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Application of drones in the mining industry

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Before drone technology matured, people had to use expensive artificial aircraft to obtain some data. Today, drones have a faster and cheaper way to obtain data, and they are more innovative. Drones are currently changing the development of many industries. In the process of obtaining data, mining has benefited from a completely new technology of drones. Drones are currently used in many mines, and in the near future, drones may be an essential configuration for mining.

 

Drones can come in handy in all important areas of the mining industry, such as blasting, planning, mining operations, and ecological reconstruction of mines.

 

blasting

 

The mine location is often in a relatively remote area, and the existing map information may be incomplete. In the early stage of blasting work, it would be very beneficial for the blasting operation to have a general look at the surrounding environment. In the past, this task was often done by professional aerial photography companies, and the corresponding cost was also very expensive. This has also led to aerial maps being used to obtain maps only during the later blasting phase in actual operation.

 

Today, drones can do better jobs at a lower cost. Drones can produce a high-definition map of a region in a day, sometimes just a few hours. Because the flight altitude is generally maintained at 2000-2500 feet, traditional aircraft must be equipped with cameras above 80 million pixels; drones can fly at a minimum height of 250 feet, and only need to be equipped with a 16 million pixel camera to draw Better effect maps. As for satellite maps, because of the long distance, the shooting effect is not as good as drone shooting, and the cost will be more expensive.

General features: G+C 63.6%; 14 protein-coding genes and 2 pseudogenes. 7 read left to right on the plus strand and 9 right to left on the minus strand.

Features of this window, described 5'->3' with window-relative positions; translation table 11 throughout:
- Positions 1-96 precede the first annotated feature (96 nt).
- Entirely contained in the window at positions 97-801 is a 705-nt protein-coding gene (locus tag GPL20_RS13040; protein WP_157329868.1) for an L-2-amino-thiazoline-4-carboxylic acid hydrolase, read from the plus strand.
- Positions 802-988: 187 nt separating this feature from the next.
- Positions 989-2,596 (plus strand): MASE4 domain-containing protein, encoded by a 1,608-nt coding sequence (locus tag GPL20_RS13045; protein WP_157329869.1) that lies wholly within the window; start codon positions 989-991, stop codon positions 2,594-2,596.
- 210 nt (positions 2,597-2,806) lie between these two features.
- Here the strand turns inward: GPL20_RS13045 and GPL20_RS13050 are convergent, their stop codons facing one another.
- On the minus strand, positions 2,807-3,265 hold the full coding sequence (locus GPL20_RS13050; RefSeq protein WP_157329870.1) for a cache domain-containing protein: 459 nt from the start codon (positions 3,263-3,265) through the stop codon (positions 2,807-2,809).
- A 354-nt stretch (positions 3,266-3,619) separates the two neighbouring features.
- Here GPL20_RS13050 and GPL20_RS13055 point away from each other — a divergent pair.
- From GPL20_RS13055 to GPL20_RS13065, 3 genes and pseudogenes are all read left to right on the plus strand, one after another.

Drones can take aerial photos quickly during the initial blasting phase, and cost only a few thousand dollars. In contrast, it takes 10 times more to shoot images with a traditional aircraft.

 

Mining operations

 

Drones can play a large role in actual mining work. The most common is that drones measure mineral volume. The traditional method of measuring mineral reserves is to use GPS on the ground to conduct surveys in mines. Many mines still use this method today. Drones can also accomplish this task, which is safer than manual measurement.

 

UAVs can model walls and slopes and estimate mine stability. The drone can also fly close to the mine wall to observe the details. The cost of 3D modeling with drones is also relatively low, so drones can also repeat surveys to verify the accuracy of the collected data.

 

Ecological reconstruction

 

During the ecological reconstruction phase of a mine, it is important to understand what the mine looks like before and after mining. Acquiring data from drones to generate accurate three-dimensional images can help the mining area recover as much as it was before mining. Regular drone surveys can also help people understand how ecological restoration is going.

 

In 2015, drones have just begun to be used in mining applications and have already played a huge role. It is believed that in the near future, drones can become the standard configuration in various businesses such as reconnaissance, mining, and environmental protection.

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